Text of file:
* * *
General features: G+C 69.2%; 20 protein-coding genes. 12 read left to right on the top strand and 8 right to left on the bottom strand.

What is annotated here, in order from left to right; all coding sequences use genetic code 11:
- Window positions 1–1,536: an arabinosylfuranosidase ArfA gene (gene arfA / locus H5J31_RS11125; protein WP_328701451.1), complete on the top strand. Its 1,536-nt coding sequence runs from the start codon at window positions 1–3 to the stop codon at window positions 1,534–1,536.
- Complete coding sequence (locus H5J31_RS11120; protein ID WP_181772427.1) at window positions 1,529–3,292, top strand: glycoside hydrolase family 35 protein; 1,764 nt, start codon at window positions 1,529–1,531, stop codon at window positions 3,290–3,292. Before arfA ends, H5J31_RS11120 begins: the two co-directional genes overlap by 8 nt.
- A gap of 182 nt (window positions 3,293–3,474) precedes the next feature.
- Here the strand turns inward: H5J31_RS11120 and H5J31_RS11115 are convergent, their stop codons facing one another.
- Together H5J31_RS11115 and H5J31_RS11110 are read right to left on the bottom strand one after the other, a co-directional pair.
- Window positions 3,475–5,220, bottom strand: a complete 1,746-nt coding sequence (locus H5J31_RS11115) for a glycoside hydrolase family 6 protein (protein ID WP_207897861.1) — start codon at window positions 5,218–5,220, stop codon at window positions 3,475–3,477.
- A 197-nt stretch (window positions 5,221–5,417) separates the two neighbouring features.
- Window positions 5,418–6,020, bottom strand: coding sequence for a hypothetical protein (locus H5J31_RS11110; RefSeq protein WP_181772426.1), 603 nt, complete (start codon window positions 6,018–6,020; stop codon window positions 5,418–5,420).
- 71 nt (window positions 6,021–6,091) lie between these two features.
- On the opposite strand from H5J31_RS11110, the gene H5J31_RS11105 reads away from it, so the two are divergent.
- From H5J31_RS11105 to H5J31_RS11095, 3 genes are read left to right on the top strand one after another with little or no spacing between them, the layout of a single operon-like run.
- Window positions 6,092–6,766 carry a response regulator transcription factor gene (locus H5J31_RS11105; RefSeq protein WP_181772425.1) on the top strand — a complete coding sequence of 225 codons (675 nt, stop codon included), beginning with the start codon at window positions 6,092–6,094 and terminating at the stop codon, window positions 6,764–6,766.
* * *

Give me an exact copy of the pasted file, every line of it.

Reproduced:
General features: G+C 69.2%; 20 protein-coding genes. 12 read left to right on the top strand and 8 right to left on the bottom strand.

What is annotated here, in order from left to right; all coding sequences use genetic code 11:
- Window positions 1–1,536: an arabinosylfuranosidase ArfA gene (gene arfA / locus H5J31_RS11125; protein WP_328701451.1), complete on the top strand. Its 1,536-nt coding sequence runs from the start codon at window positions 1–3 to the stop codon at window positions 1,534–1,536.
- Complete coding sequence (locus H5J31_RS11120; protein ID WP_181772427.1) at window positions 1,529–3,292, top strand: glycoside hydrolase family 35 protein; 1,764 nt, start codon at window positions 1,529–1,531, stop codon at window positions 3,290–3,292. Before arfA ends, H5J31_RS11120 begins: the two co-directional genes overlap by 8 nt.
- A gap of 182 nt (window positions 3,293–3,474) precedes the next feature.
- Here the strand turns inward: H5J31_RS11120 and H5J31_RS11115 are convergent, their stop codons facing one another.
- Together H5J31_RS11115 and H5J31_RS11110 are read right to left on the bottom strand one after the other, a co-directional pair.
- Window positions 3,475–5,220, bottom strand: a complete 1,746-nt coding sequence (locus H5J31_RS11115) for a glycoside hydrolase family 6 protein (protein ID WP_207897861.1) — start codon at window positions 5,218–5,220, stop codon at window positions 3,475–3,477.
- A 197-nt stretch (window positions 5,221–5,417) separates the two neighbouring features.
- Window positions 5,418–6,020, bottom strand: coding sequence for a hypothetical protein (locus H5J31_RS11110; RefSeq protein WP_181772426.1), 603 nt, complete (start codon window positions 6,018–6,020; stop codon window positions 5,418–5,420).
- 71 nt (window positions 6,021–6,091) lie between these two features.
- On the opposite strand from H5J31_RS11110, the gene H5J31_RS11105 reads away from it, so the two are divergent.
- From H5J31_RS11105 to H5J31_RS11095, 3 genes are read left to right on the top strand one after another with little or no spacing between them, the layout of a single operon-like run.
- Window positions 6,092–6,766 carry a response regulator transcription factor gene (locus H5J31_RS11105; RefSeq protein WP_181772425.1) on the top strand — a complete coding sequence of 225 codons (675 nt, stop codon included), beginning with the start codon at window positions 6,092–6,094 and terminating at the stop codon, window positions 6,764–6,766.